‘We are going to come after you’: Ramaphosa warns jihadists in Mozambique at Samora Machel memorial

Cyril Ramaphosa (right) and Mozambican President Filipe Nyusi at the 35th commemoration of former Mozambican President Samora Machel's death.

Cyril Ramaphosa (proper) and Mozambican President Filipe Nyusi on the thirty fifth commemoration of former Mozambican President Samora Machel’s demise.

  • President Cyril Ramaphosa has warned insurgents in Mozambique that southern African nations will come after them.
  • Ramaphosa was talking at a memorial of Mozambique’s first president, Samora Machel.
  • Mozambique has been troubled by insurgents since July.

President Cyril Ramaphosa on Tuesday marked the 35th anniversary of the demise of Mozambique’s first president Samora Machel, vowing to go after Islamist insurgents wreaking havoc within the north of the nation.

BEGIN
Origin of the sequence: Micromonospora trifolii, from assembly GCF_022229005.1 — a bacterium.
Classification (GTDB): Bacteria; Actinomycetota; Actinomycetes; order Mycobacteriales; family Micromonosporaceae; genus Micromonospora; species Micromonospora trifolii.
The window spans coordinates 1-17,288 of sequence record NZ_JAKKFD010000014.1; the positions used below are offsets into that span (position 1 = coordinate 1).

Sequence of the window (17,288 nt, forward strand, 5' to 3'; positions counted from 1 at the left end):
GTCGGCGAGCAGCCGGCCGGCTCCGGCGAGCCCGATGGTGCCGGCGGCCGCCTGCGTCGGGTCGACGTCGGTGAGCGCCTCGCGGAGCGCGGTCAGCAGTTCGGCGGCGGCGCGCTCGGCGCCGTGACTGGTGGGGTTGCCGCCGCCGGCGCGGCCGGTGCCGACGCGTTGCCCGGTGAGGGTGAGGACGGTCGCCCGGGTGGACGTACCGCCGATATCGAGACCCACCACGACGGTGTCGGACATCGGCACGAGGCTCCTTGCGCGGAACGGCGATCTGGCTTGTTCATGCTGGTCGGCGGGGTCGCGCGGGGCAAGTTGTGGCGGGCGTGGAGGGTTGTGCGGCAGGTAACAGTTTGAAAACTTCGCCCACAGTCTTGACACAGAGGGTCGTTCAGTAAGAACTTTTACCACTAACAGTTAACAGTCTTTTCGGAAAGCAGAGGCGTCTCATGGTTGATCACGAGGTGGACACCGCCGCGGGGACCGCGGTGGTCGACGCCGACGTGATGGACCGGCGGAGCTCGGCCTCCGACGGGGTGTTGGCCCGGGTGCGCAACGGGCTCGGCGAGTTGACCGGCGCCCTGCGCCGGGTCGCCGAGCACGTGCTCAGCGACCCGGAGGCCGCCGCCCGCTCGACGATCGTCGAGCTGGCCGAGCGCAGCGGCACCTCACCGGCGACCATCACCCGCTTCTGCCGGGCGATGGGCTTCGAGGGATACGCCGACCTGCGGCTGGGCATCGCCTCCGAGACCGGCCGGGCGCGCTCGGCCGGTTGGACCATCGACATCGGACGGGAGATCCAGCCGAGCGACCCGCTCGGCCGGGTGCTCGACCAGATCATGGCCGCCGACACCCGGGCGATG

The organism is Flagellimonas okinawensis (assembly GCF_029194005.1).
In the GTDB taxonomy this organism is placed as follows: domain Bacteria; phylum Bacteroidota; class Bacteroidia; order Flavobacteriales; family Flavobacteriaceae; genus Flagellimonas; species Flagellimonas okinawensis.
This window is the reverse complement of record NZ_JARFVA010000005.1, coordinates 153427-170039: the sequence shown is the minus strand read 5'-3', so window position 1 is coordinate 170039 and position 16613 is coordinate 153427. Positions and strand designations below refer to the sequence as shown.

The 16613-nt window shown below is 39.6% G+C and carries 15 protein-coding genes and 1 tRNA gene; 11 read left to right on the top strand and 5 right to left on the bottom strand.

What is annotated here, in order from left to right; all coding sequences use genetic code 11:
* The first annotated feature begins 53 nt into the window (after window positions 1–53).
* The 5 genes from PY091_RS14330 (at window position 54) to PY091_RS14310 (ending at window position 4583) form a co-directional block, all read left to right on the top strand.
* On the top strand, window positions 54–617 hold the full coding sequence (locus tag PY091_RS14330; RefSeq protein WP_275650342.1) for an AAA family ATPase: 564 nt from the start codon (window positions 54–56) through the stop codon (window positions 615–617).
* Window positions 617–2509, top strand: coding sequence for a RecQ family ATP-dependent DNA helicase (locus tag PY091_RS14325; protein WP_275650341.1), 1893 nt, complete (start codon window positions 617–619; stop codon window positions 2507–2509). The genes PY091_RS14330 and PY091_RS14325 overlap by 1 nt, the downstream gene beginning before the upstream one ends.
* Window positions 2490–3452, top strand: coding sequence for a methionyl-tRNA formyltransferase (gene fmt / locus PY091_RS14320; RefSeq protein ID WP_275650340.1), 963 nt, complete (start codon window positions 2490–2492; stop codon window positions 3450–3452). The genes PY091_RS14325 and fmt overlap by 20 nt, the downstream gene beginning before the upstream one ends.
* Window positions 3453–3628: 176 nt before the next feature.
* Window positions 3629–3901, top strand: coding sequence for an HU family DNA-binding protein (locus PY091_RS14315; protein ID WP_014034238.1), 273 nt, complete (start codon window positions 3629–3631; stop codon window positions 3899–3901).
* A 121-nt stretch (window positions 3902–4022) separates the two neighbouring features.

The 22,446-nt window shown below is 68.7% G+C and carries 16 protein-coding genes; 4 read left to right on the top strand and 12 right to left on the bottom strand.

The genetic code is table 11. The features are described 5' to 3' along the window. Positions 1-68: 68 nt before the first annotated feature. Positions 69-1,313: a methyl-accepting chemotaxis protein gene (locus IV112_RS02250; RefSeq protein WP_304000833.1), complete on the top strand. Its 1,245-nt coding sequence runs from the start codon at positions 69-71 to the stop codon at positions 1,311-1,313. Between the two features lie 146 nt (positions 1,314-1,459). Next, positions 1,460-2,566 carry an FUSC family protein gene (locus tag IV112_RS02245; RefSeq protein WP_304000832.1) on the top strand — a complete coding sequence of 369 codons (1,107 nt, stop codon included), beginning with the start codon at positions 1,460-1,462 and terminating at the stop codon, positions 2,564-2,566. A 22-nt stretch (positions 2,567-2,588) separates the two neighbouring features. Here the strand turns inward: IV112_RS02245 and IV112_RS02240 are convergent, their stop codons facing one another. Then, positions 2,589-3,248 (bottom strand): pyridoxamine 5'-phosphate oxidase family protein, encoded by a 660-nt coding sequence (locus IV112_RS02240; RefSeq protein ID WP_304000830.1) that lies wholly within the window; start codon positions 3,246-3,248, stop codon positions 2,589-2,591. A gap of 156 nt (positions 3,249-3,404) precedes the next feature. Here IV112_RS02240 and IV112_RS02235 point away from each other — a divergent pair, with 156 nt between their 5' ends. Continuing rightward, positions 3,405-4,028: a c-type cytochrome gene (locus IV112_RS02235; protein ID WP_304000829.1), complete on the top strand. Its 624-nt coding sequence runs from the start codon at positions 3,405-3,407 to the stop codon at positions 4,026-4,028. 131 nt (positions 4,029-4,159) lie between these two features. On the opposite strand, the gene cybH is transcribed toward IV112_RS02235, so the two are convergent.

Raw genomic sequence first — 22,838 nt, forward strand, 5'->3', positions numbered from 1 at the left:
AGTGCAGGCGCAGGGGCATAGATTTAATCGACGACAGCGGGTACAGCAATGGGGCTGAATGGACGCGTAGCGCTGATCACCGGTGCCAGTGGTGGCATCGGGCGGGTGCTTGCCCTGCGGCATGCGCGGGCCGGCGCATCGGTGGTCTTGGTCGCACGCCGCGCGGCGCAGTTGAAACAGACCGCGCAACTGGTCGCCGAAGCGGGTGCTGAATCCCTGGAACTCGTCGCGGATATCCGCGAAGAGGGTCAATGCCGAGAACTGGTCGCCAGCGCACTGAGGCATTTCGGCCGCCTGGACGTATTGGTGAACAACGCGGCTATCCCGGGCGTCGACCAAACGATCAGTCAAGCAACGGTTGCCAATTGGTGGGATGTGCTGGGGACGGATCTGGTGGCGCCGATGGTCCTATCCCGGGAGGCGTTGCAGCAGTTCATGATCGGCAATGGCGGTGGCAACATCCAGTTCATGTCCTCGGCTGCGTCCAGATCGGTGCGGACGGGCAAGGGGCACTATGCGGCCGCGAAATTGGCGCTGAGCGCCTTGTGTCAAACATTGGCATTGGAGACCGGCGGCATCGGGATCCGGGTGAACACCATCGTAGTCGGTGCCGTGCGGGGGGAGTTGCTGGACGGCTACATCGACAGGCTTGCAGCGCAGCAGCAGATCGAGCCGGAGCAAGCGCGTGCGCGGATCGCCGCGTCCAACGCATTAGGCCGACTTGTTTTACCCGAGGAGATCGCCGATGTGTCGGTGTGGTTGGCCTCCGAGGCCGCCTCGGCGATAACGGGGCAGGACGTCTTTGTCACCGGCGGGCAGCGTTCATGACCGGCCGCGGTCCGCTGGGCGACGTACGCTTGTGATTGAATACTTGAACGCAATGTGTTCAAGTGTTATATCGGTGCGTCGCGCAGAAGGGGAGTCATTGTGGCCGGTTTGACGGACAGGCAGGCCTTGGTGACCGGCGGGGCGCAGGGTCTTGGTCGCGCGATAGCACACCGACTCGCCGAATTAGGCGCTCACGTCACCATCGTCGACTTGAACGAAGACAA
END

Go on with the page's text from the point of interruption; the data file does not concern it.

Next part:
Ramaphosa and Mozambican President Filipe Nyusi led a memorial occasion on the sight of the airplane crash that killed Machel whereas flying residence from a convention in Zambia.

On October 19, 1986, a Tupolev airplane carrying Machel crashed into mountains in South Africa close to the border with Mozambique, killing 35 individuals.

Ramaphosa paid tribute to Machel for his contribution to the struggle towards colonial and apartheid rule in southern Africa, urging the area to “proceed with the battle” for freedoms.

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“It is because of this that the peoples of southern Africa… have all determined, collectively, to behave in solidarity to assist the individuals of Mozambique to push out and to struggle the insurgents who’re spreading battle, insecurity and violence.”

“I’ve one message for these insurgents. We are going to come after you,” warned Ramaphosa.

“We are going to ensure that Mozambique turns into a rustic the place you’ll not unfold violence,” he stated.

The 16-nation SADC bloc has deployed troops in northern Mozambique since July.

The battle has since 2017 killed greater than 3 300 individuals and displaced round 800,000 others.

Machel’s crash stays a thriller, however hypothesis has lingered that it was linked to tensions between Mozambique and the then-apartheid regime in South Africa.


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